“The thing about the weather,” Mr. Wedell said later – he may be the most optimistic person I’ve ever met – “it’s just a forecast. We subscribe to a weather product for snow professionals, and it’s basically a meteorologist who sits in a room and compares general weather models, and decides what he’s going to pay attention to.” In the mountains, he says, weather predictions are more often wrong than right. “There’s so many microclimates. So you just have to adjust to the conditions.” Guides in the Rockies dismiss the official Environment Canada weather report as “typically true only for valley bottom.”
In the mountains, there is no pretense of having any control over the weather, or over much else. It’s a strangely liberating experience, one I’d like to recommend.
The main impediment to abandoning one’s compulsion to know what the weather is going to do is your smartphone’s weather app, a gizmo that gives you an illusion of exactitude in a realm where consistent precision is simply not possible. Nonetheless, predicting the weather (as opposing to knowing it) is now a $6-billion-a-year industry in North America.
Long gone are the days when the only way to forecast the weather was via a network of Stevenson screens across the country. A Stevenson screen is a weather station that looks like a white louvred wooden beehive perched about two metres off the ground. It was designed in the mid-1800s by the Scottish civil engineer Thomas Stevenson, who was also the father of Robert Louis Stevenson, who wrote Dr. Jekyll and Mr. Hyde, which in a way is a book about two very different weather systems.
Dedicated weather weenies all over the country took local readings behind their Stevenson screens – temperature, relative humidity, atmospheric pressure and the like – and then mailed or telegraphed or (later) phoned and e-mailed the data in to the federal government’s weather offices. (They still do, in many places.)
Percy Saltzman, Canada’s first television weatherman, had a Stevenson screen in his backyard. That was a decade before he persuaded the CBC to let him draw the weather on a blackboard map with a big piece of chalk in 1952. (He was paid $10 an appearance, and kept his job at the Dominion Weather Service until 1968: he wasn’t sure TV would last). His first big weather story was Hurricane Hazel, which hit Toronto in 1954.
Back then, weather forecasting had a human, hands-on, and therefore fallible feel: People collected current measurements and meterologists such as Mr. Saltzman, armed with that data and historical records and statistical tables, made an educated guess as to what was going to fall out of the sky the next day. Mr. Saltzman was a hit because people found him reassuring, a hedge against the unpredictability of most daily life. When viewers ran into him in the street, his son Paul Saltzman told me the other day, “they told him they considered him part of their families.” At home he was a withdrawn and often angry guy; on TV, he was the human expert who calmly and convivially told you what to expect in an otherwise capricious world.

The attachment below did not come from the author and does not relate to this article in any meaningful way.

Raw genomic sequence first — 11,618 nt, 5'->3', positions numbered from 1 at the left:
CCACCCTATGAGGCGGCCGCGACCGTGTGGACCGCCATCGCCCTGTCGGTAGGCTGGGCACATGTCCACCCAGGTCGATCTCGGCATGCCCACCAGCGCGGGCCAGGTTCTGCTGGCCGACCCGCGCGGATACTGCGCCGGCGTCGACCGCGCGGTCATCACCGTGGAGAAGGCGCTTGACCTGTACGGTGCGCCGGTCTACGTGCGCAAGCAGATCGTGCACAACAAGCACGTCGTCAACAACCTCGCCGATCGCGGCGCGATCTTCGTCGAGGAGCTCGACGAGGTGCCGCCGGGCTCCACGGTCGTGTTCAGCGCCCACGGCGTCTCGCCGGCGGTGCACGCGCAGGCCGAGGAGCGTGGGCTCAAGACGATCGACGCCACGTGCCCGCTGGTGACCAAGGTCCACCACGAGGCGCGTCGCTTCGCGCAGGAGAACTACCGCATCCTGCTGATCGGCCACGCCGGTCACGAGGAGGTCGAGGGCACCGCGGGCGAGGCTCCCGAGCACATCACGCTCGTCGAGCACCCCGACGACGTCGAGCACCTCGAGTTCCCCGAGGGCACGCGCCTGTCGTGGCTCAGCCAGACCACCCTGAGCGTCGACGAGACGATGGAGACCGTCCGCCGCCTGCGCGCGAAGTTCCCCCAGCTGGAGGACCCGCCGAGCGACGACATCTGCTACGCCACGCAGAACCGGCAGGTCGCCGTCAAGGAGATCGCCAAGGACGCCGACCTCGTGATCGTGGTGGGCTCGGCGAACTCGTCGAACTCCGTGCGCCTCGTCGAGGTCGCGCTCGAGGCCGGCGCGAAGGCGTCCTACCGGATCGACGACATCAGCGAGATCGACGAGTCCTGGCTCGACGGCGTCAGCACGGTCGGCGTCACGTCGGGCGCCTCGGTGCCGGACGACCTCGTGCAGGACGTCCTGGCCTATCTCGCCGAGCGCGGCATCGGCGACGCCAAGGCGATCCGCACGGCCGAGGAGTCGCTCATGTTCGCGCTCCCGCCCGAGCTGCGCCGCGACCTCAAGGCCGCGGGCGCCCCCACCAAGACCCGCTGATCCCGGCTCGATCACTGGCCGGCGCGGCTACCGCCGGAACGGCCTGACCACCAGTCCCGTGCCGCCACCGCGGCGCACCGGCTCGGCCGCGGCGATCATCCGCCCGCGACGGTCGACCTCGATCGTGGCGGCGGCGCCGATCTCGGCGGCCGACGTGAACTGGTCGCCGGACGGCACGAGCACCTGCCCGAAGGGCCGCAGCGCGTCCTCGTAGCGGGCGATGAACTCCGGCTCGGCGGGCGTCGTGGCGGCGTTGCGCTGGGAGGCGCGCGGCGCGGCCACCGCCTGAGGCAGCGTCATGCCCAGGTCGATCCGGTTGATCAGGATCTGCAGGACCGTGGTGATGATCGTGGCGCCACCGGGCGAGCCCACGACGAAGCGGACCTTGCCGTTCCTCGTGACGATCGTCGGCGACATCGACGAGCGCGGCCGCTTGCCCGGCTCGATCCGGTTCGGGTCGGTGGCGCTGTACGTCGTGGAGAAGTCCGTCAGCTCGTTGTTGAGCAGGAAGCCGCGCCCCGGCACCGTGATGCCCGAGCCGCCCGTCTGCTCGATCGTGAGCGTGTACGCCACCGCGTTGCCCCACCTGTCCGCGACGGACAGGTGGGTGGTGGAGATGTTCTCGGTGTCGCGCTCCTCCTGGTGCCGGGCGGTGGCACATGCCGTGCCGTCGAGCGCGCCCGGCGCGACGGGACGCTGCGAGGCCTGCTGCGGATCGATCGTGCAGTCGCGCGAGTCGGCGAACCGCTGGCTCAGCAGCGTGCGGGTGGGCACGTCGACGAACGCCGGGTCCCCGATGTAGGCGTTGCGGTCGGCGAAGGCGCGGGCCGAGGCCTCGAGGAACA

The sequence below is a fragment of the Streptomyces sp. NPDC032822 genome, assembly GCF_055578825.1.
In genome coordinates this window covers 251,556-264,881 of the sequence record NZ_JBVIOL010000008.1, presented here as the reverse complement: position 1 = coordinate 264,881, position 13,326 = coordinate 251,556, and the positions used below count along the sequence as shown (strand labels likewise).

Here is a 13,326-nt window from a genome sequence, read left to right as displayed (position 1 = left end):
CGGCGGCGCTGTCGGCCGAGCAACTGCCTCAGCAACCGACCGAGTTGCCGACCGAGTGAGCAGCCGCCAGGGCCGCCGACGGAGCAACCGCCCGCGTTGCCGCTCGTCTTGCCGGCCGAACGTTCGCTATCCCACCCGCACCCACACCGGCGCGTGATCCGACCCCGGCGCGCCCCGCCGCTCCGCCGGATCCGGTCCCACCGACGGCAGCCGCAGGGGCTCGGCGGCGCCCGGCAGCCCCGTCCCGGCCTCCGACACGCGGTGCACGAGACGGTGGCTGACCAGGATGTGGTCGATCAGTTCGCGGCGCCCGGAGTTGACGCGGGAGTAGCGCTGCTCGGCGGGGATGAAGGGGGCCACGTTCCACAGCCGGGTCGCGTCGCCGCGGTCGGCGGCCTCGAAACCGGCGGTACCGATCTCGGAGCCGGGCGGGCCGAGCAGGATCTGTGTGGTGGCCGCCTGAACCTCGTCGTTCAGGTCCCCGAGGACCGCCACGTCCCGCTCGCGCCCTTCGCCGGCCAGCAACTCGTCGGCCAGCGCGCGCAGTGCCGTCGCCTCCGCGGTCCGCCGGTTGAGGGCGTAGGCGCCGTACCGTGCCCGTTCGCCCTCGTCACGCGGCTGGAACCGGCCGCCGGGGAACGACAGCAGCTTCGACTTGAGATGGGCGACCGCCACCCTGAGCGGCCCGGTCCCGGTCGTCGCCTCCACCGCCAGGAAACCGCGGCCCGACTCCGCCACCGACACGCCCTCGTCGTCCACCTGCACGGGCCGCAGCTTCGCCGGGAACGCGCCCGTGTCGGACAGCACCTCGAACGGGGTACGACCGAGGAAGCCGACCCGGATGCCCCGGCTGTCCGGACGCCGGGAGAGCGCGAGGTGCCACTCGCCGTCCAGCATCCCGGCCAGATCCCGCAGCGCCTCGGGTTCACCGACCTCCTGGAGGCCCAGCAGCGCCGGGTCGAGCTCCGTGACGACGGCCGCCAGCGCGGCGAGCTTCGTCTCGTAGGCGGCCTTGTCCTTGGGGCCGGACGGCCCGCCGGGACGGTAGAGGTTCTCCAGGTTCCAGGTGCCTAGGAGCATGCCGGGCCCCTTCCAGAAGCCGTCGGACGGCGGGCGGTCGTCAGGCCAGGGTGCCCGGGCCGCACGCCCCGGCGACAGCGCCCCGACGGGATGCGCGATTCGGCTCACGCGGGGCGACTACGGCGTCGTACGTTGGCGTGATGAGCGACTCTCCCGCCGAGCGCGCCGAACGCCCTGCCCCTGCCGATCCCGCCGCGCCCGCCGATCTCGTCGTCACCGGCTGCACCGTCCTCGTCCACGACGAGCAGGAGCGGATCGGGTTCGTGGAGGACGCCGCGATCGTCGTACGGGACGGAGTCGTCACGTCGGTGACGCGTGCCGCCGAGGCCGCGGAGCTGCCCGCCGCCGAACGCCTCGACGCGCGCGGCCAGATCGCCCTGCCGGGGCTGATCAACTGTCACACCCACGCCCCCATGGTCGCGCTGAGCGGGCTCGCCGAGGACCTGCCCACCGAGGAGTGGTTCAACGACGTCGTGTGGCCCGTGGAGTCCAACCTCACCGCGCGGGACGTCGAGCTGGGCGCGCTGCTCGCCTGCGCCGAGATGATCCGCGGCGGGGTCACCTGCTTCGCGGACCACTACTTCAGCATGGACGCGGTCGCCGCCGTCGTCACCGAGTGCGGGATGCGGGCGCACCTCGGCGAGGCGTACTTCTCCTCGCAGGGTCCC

Today, private weather-forecasting businesses and their apps base their predictions on weather data and models made publicly available by governments – governments being the only entities that can afford large-scale radar and satellite infrastructure, most of which is dedicated to public safety and defence. (Ulysses Grant started the U.S. weather service as a division of the department of war). The private companies then add their own proprietary information and sell their weather products to specific users – farmers (rainfall), truckers (wind analysis), golfers (anything that might lower their scores).
Each app claims its info is more revealing than anyone else’s. Weather Underground, for instance, relies on publicly available weather models, augmented by more than 250,000 local weather readings. The Weather Channel app uses IBM machine-learning tools to assess data from a wide array of weather prediction models. Accuweather, a vast “weather media” company and app maker, claims to have the most accurate estimates of the economic toll of an oncoming storm.
In the Rockies, without electronic aids, our guides went old school, which sounded a lot like what happens in my house in Toronto. “You get up in the morning, you look out the window,” Mr. Wedell said. “Then you walk around outside to see how much snow has fallen. Then you look at your watch.” Their watches are also altimeters, which measure air pressure and thus triple as barometers. If you wake up and your watch says you are 50 feet lower than you were when you went to bed, the atmospheric pressure has risen, and the weather will get better in four to six hours. All of this tells you what is going to happen to the snow pack, which helps you understand the avalanche potential. “It’s probably not as accurate as the full weather report,” Mr. Wedell said. But it was just as effective.